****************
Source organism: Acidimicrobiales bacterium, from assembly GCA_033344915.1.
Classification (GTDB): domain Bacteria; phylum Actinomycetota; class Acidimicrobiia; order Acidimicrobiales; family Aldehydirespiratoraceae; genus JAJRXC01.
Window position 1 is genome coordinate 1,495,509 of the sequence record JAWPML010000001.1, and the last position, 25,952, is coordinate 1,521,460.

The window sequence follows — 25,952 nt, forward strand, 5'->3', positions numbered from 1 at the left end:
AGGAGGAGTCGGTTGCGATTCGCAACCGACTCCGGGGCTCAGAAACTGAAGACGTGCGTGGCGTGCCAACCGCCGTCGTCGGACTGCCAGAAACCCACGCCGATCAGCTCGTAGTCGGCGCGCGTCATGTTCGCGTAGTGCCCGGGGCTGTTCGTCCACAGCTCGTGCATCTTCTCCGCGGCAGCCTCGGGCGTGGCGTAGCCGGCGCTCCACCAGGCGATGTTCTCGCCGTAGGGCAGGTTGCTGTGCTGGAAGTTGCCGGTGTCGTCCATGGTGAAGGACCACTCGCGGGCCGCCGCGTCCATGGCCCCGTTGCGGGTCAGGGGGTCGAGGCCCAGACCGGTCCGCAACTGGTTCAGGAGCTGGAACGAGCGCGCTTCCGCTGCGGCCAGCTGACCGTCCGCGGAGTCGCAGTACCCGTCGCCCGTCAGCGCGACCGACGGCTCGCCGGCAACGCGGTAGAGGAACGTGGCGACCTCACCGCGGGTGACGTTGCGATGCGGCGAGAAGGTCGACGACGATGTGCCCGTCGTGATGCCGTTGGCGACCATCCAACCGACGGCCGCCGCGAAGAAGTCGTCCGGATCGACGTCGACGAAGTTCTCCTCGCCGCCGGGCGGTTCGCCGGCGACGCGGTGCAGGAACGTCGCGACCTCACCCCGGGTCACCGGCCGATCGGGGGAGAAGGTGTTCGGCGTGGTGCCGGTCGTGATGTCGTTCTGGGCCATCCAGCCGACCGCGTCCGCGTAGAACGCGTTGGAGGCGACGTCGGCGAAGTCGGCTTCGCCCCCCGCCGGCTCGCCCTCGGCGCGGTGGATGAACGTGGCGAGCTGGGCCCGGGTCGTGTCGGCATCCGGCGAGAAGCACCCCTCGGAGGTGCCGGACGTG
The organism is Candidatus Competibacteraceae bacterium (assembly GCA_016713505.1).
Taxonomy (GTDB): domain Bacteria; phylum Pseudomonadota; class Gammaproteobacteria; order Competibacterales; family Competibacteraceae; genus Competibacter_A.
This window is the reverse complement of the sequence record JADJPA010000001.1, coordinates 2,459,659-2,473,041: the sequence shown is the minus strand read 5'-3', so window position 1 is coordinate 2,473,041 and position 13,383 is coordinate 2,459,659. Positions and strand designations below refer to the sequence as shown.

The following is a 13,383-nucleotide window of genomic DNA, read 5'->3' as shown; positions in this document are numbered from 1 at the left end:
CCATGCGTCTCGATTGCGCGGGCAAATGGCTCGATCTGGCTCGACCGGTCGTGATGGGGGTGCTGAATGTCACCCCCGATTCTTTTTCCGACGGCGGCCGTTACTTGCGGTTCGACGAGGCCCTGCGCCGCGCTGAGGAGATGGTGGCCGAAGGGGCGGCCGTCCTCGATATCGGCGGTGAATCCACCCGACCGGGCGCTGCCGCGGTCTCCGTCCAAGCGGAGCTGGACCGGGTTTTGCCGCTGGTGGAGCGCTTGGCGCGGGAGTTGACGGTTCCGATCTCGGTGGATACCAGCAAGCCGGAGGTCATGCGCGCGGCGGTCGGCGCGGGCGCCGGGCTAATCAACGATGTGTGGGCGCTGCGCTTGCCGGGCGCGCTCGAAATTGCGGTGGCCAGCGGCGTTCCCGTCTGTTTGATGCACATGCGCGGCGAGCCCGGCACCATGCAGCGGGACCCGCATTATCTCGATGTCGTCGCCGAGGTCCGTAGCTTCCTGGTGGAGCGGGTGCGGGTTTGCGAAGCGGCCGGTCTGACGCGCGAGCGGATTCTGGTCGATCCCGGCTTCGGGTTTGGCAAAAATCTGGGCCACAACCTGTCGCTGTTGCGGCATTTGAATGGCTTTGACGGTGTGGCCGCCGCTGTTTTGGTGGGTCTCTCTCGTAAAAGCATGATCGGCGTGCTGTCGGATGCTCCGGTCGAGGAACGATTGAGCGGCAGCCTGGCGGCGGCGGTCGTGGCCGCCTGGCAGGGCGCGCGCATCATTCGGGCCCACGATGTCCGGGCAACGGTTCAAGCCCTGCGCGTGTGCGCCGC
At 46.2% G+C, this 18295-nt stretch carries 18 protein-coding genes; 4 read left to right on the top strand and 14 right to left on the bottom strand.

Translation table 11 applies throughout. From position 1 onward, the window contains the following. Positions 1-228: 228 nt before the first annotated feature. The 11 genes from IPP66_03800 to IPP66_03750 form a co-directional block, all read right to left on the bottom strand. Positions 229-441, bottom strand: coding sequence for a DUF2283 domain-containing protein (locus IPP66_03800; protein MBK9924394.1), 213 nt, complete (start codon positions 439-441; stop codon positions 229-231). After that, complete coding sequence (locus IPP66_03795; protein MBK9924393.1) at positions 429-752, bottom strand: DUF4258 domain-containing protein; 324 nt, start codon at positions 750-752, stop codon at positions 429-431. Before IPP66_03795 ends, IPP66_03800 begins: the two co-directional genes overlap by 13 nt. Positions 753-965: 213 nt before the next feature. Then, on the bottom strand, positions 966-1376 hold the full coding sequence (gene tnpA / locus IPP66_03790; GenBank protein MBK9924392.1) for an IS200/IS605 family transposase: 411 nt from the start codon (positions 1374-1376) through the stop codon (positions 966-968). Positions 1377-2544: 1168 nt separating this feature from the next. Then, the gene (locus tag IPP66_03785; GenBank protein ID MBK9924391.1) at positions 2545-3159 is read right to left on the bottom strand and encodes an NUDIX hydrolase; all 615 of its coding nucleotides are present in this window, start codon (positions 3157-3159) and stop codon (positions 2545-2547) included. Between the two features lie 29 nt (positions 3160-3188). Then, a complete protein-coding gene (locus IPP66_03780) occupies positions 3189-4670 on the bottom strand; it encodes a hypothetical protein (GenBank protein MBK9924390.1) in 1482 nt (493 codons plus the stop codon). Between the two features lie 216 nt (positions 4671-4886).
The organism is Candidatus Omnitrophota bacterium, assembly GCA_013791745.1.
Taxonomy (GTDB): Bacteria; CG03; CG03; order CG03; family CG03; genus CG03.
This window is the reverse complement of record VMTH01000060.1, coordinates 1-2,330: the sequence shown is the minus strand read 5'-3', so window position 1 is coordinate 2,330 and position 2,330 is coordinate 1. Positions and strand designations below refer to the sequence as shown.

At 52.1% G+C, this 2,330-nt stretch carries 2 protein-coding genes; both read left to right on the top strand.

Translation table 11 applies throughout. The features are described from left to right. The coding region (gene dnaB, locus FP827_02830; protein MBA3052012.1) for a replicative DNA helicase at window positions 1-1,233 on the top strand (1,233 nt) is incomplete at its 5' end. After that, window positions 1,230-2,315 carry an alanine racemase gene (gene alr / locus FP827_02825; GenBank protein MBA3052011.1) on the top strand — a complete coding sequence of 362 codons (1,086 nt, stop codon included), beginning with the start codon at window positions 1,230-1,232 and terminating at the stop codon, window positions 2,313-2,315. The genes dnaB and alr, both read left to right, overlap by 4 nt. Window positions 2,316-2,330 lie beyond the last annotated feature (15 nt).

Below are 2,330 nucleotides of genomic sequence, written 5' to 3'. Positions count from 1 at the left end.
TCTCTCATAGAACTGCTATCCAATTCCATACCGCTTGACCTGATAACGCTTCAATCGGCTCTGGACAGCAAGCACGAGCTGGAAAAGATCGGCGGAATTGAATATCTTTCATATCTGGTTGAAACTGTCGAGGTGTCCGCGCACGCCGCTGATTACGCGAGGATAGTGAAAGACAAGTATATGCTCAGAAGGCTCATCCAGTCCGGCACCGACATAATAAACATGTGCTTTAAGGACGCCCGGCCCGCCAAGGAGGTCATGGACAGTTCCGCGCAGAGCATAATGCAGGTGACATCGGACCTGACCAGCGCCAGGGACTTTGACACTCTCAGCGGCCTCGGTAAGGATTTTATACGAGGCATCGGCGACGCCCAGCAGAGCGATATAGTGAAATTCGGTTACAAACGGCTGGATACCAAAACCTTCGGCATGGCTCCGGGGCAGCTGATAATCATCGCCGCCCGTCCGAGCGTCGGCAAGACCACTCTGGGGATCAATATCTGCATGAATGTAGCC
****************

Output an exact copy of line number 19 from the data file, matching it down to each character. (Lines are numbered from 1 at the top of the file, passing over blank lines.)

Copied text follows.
TCTCTCATAGAACTGCTATCCAATTCCATACCGCTTGACCTGATAACGCTTCAATCGGCTCTGGACAGCAAGCACGAGCTGGAAAAGATCGGCGGAATTGAATATCTTTCATATCTGGTTGAAACTGTCGAGGTGTCCGCGCACGCCGCTGATTACGCGAGGATAGTGAAAGACAAGTATATGCTCAGAAGGCTCATCCAGTCCGGCACCGACATAATAAACATGTGCTTTAAGGACGCCCGGCCCGCCAAGGAGGTCATGGACAGTTCCGCGCAGAGCATAATGCAGGTGACATCGGACCTGACCAGCGCCAGGGACTTTGACACTCTCAGCGGCCTCGGTAAGGATTTTATACGAGGCATCGGCGACGCCCAGCAGAGCGATATAGTGAAATTCGGTTACAAACGGCTGGATACCAAAACCTTCGGCATGGCTCCGGGGCAGCTGATAATCATCGCCGCCCGTCCGAGCGTCGGCAAGACCACTCTGGGGATCAATATCTGCATGAATGTAGCC